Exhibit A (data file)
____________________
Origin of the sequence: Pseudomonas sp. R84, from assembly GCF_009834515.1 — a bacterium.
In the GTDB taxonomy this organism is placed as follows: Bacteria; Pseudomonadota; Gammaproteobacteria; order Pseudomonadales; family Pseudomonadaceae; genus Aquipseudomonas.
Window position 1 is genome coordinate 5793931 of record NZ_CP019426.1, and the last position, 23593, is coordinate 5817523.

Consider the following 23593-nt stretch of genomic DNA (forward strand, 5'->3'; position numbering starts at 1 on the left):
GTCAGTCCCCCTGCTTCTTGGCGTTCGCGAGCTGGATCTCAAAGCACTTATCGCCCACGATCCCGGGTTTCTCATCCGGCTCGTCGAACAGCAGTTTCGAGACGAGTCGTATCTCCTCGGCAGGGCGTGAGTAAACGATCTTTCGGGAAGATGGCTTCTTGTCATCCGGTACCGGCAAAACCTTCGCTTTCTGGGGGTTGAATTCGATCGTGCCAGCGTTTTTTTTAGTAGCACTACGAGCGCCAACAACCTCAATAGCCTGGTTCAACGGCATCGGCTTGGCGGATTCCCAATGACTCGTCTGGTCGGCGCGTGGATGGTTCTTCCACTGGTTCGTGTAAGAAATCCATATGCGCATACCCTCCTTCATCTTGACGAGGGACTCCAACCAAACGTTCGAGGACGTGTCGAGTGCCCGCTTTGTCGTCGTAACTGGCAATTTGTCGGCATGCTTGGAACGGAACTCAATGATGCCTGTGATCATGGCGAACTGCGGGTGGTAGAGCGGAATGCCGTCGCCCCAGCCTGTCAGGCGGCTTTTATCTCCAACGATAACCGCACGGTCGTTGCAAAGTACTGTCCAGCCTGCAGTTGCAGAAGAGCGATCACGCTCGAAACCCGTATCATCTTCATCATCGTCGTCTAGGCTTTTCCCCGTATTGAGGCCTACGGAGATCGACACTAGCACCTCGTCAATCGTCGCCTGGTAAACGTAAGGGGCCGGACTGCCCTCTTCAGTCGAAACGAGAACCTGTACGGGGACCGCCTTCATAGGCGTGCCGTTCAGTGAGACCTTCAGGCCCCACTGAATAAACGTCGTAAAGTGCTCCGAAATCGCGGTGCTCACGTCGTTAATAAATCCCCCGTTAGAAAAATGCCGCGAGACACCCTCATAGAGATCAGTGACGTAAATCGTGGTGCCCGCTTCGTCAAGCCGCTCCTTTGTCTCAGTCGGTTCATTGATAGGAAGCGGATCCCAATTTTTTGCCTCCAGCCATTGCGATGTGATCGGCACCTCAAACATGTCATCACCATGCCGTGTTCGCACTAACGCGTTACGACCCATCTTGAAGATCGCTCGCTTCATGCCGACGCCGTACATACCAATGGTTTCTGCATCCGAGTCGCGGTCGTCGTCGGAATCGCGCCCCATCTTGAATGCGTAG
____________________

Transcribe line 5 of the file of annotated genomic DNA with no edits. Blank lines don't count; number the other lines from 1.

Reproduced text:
GTCAGTCCCCCTGCTTCTTGGCGTTCGCGAGCTGGATCTCAAAGCACTTATCGCCCACGATCCCGGGTTTCTCATCCGGCTCGTCGAACAGCAGTTTCGAGACGAGTCGTATCTCCTCGGCAGGGCGTGAGTAAACGATCTTTCGGGAAGATGGCTTCTTGTCATCCGGTACCGGCAAAACCTTCGCTTTCTGGGGGTTGAATTCGATCGTGCCAGCGTTTTTTTTAGTAGCACTACGAGCGCCAACAACCTCAATAGCCTGGTTCAACGGCATCGGCTTGGCGGATTCCCAATGACTCGTCTGGTCGGCGCGTGGATGGTTCTTCCACTGGTTCGTGTAAGAAATCCATATGCGCATACCCTCCTTCATCTTGACGAGGGACTCCAACCAAACGTTCGAGGACGTGTCGAGTGCCCGCTTTGTCGTCGTAACTGGCAATTTGTCGGCATGCTTGGAACGGAACTCAATGATGCCTGTGATCATGGCGAACTGCGGGTGGTAGAGCGGAATGCCGTCGCCCCAGCCTGTCAGGCGGCTTTTATCTCCAACGATAACCGCACGGTCGTTGCAAAGTACTGTCCAGCCTGCAGTTGCAGAAGAGCGATCACGCTCGAAACCCGTATCATCTTCATCATCGTCGTCTAGGCTTTTCCCCGTATTGAGGCCTACGGAGATCGACACTAGCACCTCGTCAATCGTCGCCTGGTAAACGTAAGGGGCCGGACTGCCCTCTTCAGTCGAAACGAGAACCTGTACGGGGACCGCCTTCATAGGCGTGCCGTTCAGTGAGACCTTCAGGCCCCACTGAATAAACGTCGTAAAGTGCTCCGAAATCGCGGTGCTCACGTCGTTAATAAATCCCCCGTTAGAAAAATGCCGCGAGACACCCTCATAGAGATCAGTGACGTAAATCGTGGTGCCCGCTTCGTCAAGCCGCTCCTTTGTCTCAGTCGGTTCATTGATAGGAAGCGGATCCCAATTTTTTGCCTCCAGCCATTGCGATGTGATCGGCACCTCAAACATGTCATCACCATGCCGTGTTCGCACTAACGCGTTACGACCCATCTTGAAGATCGCTCGCTTCATGCCGACGCCGTACATACCAATGGTTTCTGCATCCGAGTCGCGGTCGTCGTCGGAATCGCGCCCCATCTTGAATGCGTAG